Political Waters Churn in New York
When Sen. Hillary Rodham Clinton (N.Y.) was the frontrunner for the Democratic presidential nomination in 2007 and early 2008, the speculation on who might replace her in the Senate if she were elected president was fairly simple.
Then-Gov. Eliot Spitzer (D), it was widely assumed, had made a deal with the political patrons of his lieutenant governor, David Paterson (D), to appoint Paterson to the Senate if Clinton went to the White House.
This would guarantee Spitzer the support of Paterson’s powerful Harlem-based mentors including Rep. Charlie Rangel (D-N.Y.) and former New York Mayor David Dinkins (D) during his 2006 gubernatorial campaign and beyond.
But with Spitzer’s stunning downfall in a sex scandal earlier this year, the political equation has changed dramatically. Paterson is now the governor, and he’d appoint the person who would take Clinton’s Senate seat if she becomes secretary of State in President-elect Barack Obama’s administration.
Paterson and his aides have said nothing publicly about whom he might appoint to the Senate if there is a vacancy. But at least a dozen names have circulated in recent days as news surfaced of the Obama-Clinton meeting on the State Department post.
Several Democratic House Members are among those mentioned, including Reps. Kirsten Gillibrand, Brian Higgins, Nita Lowey, Carolyn Maloney, Gregory Meeks, Jerrold Nadler and Anthony Weiner.
Without saying much publicly, Nadler has been the most aggressive about making his interest in the seat known. Under the guise of his position as a senior member of the House Transportation and Infrastructure Committee, Nadler toured the state this year, visiting key Congressional districts.
Nadler, a product of the hyper-liberal Upper West Side, may not be the most salable commodity in the rest of the state. But Paterson is indebted to Nadler politically.
Back in 1985, Paterson, who is the son of a powerful New York politician, was vying to fill a vacant state Senate seat against a fellow Democrat, Galen Kirkland. The Democratic nomination in the special election was doled out by a local party committee, and in a close race, Nadler steered the support of his political allies to Paterson, even though many liberal activists backed Kirkland.
(Ironically, Paterson recently appointed Kirkland the commissioner of the New York Division of Human Rights.)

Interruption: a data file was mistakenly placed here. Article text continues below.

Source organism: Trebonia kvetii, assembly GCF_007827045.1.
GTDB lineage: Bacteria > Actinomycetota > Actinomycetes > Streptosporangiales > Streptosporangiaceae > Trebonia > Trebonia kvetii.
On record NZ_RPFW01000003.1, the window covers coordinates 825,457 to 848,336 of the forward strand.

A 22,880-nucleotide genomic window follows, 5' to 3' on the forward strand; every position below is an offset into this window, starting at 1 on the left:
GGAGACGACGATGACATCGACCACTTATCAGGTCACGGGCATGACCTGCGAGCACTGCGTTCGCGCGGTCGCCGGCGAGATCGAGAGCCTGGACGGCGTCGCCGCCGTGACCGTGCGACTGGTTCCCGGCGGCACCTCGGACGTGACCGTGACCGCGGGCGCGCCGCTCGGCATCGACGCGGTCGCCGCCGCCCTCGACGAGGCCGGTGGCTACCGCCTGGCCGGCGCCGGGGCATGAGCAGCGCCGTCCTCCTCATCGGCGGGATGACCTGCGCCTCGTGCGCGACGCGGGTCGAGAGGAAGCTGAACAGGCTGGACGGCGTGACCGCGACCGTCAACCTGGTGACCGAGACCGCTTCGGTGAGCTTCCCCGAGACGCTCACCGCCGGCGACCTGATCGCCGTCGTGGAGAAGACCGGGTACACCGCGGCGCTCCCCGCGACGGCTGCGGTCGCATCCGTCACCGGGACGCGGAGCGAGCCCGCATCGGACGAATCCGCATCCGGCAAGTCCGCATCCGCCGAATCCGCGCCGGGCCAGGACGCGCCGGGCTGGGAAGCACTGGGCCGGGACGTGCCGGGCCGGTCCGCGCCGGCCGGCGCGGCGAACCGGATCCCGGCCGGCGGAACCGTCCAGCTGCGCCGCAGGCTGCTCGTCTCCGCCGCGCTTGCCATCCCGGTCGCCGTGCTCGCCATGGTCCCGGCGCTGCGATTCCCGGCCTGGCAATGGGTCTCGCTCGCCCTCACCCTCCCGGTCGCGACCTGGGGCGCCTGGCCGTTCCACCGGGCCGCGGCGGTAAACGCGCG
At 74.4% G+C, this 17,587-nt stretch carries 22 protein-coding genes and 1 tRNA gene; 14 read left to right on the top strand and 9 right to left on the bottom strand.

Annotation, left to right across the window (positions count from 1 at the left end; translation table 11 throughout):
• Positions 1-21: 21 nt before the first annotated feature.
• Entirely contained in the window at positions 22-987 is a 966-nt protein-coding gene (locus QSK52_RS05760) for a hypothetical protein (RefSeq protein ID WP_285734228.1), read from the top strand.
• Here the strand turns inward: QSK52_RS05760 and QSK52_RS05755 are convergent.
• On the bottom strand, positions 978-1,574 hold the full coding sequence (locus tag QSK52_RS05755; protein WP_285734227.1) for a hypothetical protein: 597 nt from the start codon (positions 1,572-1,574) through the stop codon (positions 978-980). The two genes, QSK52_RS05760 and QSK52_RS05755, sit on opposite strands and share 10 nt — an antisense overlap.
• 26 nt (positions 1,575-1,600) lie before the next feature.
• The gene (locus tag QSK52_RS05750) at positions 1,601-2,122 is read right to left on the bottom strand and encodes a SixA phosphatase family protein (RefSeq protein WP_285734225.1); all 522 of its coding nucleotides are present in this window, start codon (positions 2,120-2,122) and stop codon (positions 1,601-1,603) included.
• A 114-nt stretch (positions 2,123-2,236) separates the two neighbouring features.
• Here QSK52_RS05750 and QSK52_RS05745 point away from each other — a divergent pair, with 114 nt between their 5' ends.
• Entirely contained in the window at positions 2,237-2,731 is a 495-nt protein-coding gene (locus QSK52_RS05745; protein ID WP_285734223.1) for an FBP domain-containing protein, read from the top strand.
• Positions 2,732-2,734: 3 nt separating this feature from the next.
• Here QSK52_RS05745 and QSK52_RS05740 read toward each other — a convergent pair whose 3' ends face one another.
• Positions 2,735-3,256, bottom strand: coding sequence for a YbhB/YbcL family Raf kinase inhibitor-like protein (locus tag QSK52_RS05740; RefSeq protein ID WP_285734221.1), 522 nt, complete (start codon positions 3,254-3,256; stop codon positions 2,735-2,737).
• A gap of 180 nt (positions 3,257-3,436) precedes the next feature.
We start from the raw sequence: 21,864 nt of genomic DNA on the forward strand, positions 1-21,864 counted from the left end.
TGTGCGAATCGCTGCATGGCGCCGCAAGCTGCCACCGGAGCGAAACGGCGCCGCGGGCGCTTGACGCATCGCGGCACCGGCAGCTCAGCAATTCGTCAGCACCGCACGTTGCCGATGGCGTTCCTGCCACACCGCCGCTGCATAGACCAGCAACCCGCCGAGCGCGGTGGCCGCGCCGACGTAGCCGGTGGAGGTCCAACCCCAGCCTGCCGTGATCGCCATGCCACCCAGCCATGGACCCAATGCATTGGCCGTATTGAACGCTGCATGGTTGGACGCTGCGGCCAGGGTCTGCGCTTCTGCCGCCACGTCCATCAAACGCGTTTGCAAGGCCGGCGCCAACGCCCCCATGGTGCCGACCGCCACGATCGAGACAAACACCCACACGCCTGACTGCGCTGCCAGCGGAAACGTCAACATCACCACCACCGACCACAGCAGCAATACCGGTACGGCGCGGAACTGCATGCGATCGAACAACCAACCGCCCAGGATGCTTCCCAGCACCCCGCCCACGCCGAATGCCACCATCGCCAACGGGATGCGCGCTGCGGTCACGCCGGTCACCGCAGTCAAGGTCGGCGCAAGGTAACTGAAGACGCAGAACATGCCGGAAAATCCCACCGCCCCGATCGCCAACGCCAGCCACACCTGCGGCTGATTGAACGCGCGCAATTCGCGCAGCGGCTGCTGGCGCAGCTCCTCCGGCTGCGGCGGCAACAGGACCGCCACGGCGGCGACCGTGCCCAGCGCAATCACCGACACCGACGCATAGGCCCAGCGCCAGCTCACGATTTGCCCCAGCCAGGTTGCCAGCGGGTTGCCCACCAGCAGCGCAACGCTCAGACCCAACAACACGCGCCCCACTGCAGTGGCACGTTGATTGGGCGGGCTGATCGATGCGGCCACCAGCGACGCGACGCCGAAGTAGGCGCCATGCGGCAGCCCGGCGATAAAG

Meanwhile, some Democrats believe that Lowey is owed the appointment, because she was gearing up to run for Senate in 2000 but deferred to Clinton when she decided to enter the race. Lowey, however, is 71, so it would be tough for her to accrue much seniority in the Senate.
Beyond the Members, another possibility for the Senate seat is a potential rival to Paterson, state Attorney General Andrew Cuomo (D). Cuomo ran unsuccessfully for governor in 2002 and it is assumed that he is interested in doing so again possibly in a Democratic primary challenge to Paterson in 2010.
Other possibilities include environmental attorney Robert F. Kennedy Jr., whose father held the seat that Clinton now holds, Buffalo Mayor Byron Brown (D), and Nassau County Executive Tom Suozzi (D), whose father and Paterson’s father are law partners.
Apart from the fact that doing so could be politically toxic, it would also be logistically difficult for Paterson to wind up in the Senate if he still aspires to that job. The lieutenant governor post is vacant, meaning the state Senate Majority Leader is next in line to become governor if there is a vacancy. Democrats technically won control of the state Senate two weeks ago, but they won’t hold the majority until New Year’s Day. Complicating matters is the fact that three Democratic state Senators have not said whether they’ll vote for the Democratic leader or the Republican leader to become Majority Leader when the new state Senate is sworn in.
So Paterson is likely to stay in Albany and send someone else to Capitol Hill, if Clinton’s seat actually becomes vacant.